barceloneta; or, quarantine dreams

BARCELONA. Just the sound and shape of the word makes my mouth water these days. Ever since I did an interview with some scientists some weeks ago, smart men who have been requisitioned by the Catalan Health Department to do disease testing, the city’s name has been stuck on me. I’m dreaming about it. I am dreaming about when I get out of Estonia. I am dreaming about when the floodgates are opened, when we are permitted to travel. When I do, the Catalan capital will be destination one. I close my eyes and I am there on La Rambla, my table full of savory seafood paella and caramel creamy orange desserts and a big glass of sweet red wine in my hands, with the buttons of my shirt open, a sultry breeze blowing in. In the mornings from a cramped apartment in Barceloneta overlooking the beach I finesse an old typewriter and there are journals strewn about full of charts and ideas. I have no time to clean, so it looks as if KAPO has ransacked my room looking for the antidote to life. I’m working on a new kind of fiction here in Barceloneta, a blend of surrealism, modernism, the new sincerity. No more time for little games. I’m tired of the dying old world. I want something new.

You know I’m not alone. We were all frustrated with it. We’ve been frustrated with it for ages. The panic, the disease has only laid bare our frustrations. It is a giant glimmering mirror reflecting back to us what we had suspected all along. We knew everything was broken, yet we were content to step over it, like a fissure in the street. We talk about waiting to go back to what was before, but do we really want to go back? Not in our hearts. Let time then run its course. Let’s see where this goes. Maybe on the other side of this, there is something far more fulfilling. Maybe on the other side of this there is a small table waiting with wine, women, and desserts.

Of course it’s all just a mad springtime quarantine dream. For weeks I have actually been pacing back and forth here in Viljandi, very far from my dream of Barceloneta, exploring every trail, every nook, opening up new worlds and universes I had once been indifferent to or ignored. One day in town, I happened upon a mass grave to Estonians executed for their role in the 1905 uprisings. Around the old walls of the fortifications, I have encountered strange stone staircases that seem to emerge from the grass and lead to nowhere. A local hotel has allowed clients to order food or drink to take away, and there is a bottle of disinfectant to use both before and after.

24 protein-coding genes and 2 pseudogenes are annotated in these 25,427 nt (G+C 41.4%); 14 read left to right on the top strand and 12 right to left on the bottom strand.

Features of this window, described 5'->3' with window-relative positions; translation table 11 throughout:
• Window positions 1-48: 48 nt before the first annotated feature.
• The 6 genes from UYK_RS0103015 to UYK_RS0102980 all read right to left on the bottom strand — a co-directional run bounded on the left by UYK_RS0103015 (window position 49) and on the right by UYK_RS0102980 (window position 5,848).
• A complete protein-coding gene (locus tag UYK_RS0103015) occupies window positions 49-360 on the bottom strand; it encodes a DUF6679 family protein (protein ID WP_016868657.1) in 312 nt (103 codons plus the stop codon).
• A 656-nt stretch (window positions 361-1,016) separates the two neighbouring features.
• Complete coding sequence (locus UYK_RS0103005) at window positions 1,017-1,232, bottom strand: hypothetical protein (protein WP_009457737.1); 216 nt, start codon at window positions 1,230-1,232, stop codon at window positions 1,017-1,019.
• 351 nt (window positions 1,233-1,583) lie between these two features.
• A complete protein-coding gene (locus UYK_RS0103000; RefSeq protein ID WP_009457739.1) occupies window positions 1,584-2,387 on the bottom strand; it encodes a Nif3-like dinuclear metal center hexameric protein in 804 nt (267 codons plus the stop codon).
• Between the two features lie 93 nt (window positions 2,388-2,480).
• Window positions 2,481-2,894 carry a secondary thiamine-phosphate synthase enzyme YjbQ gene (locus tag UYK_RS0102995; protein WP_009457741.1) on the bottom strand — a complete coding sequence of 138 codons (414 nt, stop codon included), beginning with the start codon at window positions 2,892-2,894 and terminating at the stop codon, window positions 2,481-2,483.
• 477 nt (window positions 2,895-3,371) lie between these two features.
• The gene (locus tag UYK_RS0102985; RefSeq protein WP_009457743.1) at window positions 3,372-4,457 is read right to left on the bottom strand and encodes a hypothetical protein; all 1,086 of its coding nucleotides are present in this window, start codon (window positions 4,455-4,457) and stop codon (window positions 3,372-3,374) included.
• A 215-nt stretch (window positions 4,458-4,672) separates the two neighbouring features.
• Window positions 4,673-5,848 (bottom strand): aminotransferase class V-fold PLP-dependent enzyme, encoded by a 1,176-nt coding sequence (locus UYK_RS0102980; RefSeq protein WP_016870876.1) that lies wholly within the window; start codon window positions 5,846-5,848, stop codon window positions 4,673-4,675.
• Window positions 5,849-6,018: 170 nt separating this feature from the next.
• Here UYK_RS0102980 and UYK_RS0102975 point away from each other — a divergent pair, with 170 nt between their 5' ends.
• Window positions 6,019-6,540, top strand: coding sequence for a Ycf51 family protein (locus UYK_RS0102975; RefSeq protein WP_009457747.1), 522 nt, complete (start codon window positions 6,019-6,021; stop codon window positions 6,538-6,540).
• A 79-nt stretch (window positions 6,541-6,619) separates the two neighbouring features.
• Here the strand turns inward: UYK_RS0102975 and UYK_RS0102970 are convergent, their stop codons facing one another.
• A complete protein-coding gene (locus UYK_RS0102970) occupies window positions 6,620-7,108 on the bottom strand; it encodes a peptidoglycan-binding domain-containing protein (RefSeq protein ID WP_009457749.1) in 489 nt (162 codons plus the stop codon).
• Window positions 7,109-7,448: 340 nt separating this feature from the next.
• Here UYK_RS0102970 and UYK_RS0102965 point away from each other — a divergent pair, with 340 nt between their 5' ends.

Last night, I saw a man standing on top of the diving platform at the beach, just staring off into the distance. He was just up there in the evening wind, staring away. That’s when I knew he had it too, the same thing I had. Just as I was dreaming of Barcelona, he had his own delusions and fantasies. One of my American friends has even acted on this impulse. He was visiting Indonesia and just decided to stay. Now he is setting up a new life on some remote island. He’s invited me to come and says they have spare bedrooms. I told him I would, as soon as my raft is ready. I’m reading Kon-Tiki to prepare for the eventual voyage. This is what it has come to. We are not going mad in the traditional sense, no, but there is a weird energy to this new quarantined existence. Something, quite honestly, I had never experienced before but that I also enjoy immensely.

Through the forest there is a path that leads to a dock on the lake. It is here that I come almost every day now and meditate. I lie on my back and feel the rhythm of the water, face the sun, breathe, and sun myself like a seal. I turn over and jot down thoughts in my notebook, the same notebook I’ll take with me to Barceloneta. Today I was there and a young woman dressed in blue arrived through the reeds by the lake. “Do you mind if I go for a swim?” she asked me. “Be my guest,” I said, and tried not to look as she disrobed and plunged into the water. She floated there a while in the lake waters and I wrote about my dream of Barcelona in my book. Then she sat beside me on the dock and dried herself in the sun and I set my journal down and we talked a while about writing. I was so tired of thinking, of searching, of striving, I thought. I didn’t need to go anywhere. Not just yet. Even Barcelona could wait. Everything I needed was here.

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